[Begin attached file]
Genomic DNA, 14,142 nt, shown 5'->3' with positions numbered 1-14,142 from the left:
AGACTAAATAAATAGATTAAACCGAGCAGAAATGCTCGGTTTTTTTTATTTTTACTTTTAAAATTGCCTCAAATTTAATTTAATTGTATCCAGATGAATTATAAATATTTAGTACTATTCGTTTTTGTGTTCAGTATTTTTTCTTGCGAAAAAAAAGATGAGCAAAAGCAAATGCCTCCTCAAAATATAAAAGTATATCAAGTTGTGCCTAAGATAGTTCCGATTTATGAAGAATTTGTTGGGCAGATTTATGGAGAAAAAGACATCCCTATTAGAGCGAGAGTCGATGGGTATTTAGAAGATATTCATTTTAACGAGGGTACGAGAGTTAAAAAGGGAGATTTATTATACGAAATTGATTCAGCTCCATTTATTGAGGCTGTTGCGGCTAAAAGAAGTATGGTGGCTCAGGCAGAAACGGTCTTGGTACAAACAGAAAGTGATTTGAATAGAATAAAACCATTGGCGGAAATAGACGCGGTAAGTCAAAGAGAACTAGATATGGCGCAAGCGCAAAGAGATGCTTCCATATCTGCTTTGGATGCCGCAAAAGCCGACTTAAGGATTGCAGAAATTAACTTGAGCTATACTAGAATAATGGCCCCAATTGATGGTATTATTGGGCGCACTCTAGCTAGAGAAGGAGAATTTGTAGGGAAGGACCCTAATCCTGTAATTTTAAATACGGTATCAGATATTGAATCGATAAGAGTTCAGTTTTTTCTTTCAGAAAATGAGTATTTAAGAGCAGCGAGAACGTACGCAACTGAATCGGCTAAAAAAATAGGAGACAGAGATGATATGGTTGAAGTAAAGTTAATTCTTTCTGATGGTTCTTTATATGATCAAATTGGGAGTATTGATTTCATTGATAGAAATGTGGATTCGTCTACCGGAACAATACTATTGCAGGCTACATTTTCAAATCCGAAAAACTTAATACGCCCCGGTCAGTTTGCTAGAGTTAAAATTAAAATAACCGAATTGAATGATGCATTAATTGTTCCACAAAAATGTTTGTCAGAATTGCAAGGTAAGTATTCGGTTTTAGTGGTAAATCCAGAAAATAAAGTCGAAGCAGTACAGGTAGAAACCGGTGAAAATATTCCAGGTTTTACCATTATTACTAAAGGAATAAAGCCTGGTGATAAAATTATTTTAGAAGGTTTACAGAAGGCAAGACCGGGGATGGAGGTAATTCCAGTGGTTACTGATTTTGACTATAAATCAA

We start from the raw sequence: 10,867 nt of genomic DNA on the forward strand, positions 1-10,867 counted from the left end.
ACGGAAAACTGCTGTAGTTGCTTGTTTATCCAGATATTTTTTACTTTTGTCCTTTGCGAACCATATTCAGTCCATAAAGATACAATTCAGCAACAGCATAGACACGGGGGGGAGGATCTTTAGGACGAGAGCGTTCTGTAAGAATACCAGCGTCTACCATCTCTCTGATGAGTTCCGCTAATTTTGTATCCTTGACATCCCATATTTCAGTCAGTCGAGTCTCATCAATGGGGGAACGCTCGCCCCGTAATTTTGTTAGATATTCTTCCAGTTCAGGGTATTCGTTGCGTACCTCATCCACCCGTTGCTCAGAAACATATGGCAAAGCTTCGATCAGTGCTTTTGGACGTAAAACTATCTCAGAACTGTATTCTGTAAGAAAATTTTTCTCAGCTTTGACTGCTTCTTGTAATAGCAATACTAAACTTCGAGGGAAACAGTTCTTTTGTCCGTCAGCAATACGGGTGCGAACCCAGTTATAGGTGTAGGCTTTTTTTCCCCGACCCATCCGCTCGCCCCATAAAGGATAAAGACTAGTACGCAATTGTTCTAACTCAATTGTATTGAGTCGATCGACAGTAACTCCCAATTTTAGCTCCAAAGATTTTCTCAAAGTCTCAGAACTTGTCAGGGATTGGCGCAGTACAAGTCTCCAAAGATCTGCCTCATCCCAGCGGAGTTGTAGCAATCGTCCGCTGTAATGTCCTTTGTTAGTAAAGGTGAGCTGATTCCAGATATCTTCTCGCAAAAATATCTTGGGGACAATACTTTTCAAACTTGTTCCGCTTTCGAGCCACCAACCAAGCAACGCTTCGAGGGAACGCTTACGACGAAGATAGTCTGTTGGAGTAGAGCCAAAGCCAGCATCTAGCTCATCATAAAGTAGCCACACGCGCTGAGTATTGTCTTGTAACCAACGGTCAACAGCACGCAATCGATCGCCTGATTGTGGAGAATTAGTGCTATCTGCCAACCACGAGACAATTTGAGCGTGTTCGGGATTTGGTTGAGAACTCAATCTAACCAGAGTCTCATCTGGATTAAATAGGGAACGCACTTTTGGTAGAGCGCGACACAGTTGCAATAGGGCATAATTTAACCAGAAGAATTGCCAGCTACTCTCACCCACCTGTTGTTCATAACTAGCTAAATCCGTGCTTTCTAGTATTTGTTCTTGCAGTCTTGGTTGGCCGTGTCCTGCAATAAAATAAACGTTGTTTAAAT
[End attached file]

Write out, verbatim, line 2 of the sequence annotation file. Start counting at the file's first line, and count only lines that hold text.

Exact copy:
AGACTAAATAAATAGATTAAACCGAGCAGAAATGCTCGGTTTTTTTTATTTTTACTTTTAAAATTGCCTCAAATTTAATTTAATTGTATCCAGATGAATTATAAATATTTAGTACTATTCGTTTTTGTGTTCAGTATTTTTTCTTGCGAAAAAAAAGATGAGCAAAAGCAAATGCCTCCTCAAAATATAAAAGTATATCAAGTTGTGCCTAAGATAGTTCCGATTTATGAAGAATTTGTTGGGCAGATTTATGGAGAAAAAGACATCCCTATTAGAGCGAGAGTCGATGGGTATTTAGAAGATATTCATTTTAACGAGGGTACGAGAGTTAAAAAGGGAGATTTATTATACGAAATTGATTCAGCTCCATTTATTGAGGCTGTTGCGGCTAAAAGAAGTATGGTGGCTCAGGCAGAAACGGTCTTGGTACAAACAGAAAGTGATTTGAATAGAATAAAACCATTGGCGGAAATAGACGCGGTAAGTCAAAGAGAACTAGATATGGCGCAAGCGCAAAGAGATGCTTCCATATCTGCTTTGGATGCCGCAAAAGCCGACTTAAGGATTGCAGAAATTAACTTGAGCTATACTAGAATAATGGCCCCAATTGATGGTATTATTGGGCGCACTCTAGCTAGAGAAGGAGAATTTGTAGGGAAGGACCCTAATCCTGTAATTTTAAATACGGTATCAGATATTGAATCGATAAGAGTTCAGTTTTTTCTTTCAGAAAATGAGTATTTAAGAGCAGCGAGAACGTACGCAACTGAATCGGCTAAAAAAATAGGAGACAGAGATGATATGGTTGAAGTAAAGTTAATTCTTTCTGATGGTTCTTTATATGATCAAATTGGGAGTATTGATTTCATTGATAGAAATGTGGATTCGTCTACCGGAACAATACTATTGCAGGCTACATTTTCAAATCCGAAAAACTTAATACGCCCCGGTCAGTTTGCTAGAGTTAAAATTAAAATAACCGAATTGAATGATGCATTAATTGTTCCACAAAAATGTTTGTCAGAATTGCAAGGTAAGTATTCGGTTTTAGTGGTAAATCCAGAAAATAAAGTCGAAGCAGTACAGGTAGAAACCGGTGAAAATATTCCAGGTTTTACCATTATTACTAAAGGAATAAAGCCTGGTGATAAAATTATTTTAGAAGGTTTACAGAAGGCAAGACCGGGGATGGAGGTAATTCCAGTGGTTACTGATTTTGACTATAAATCAA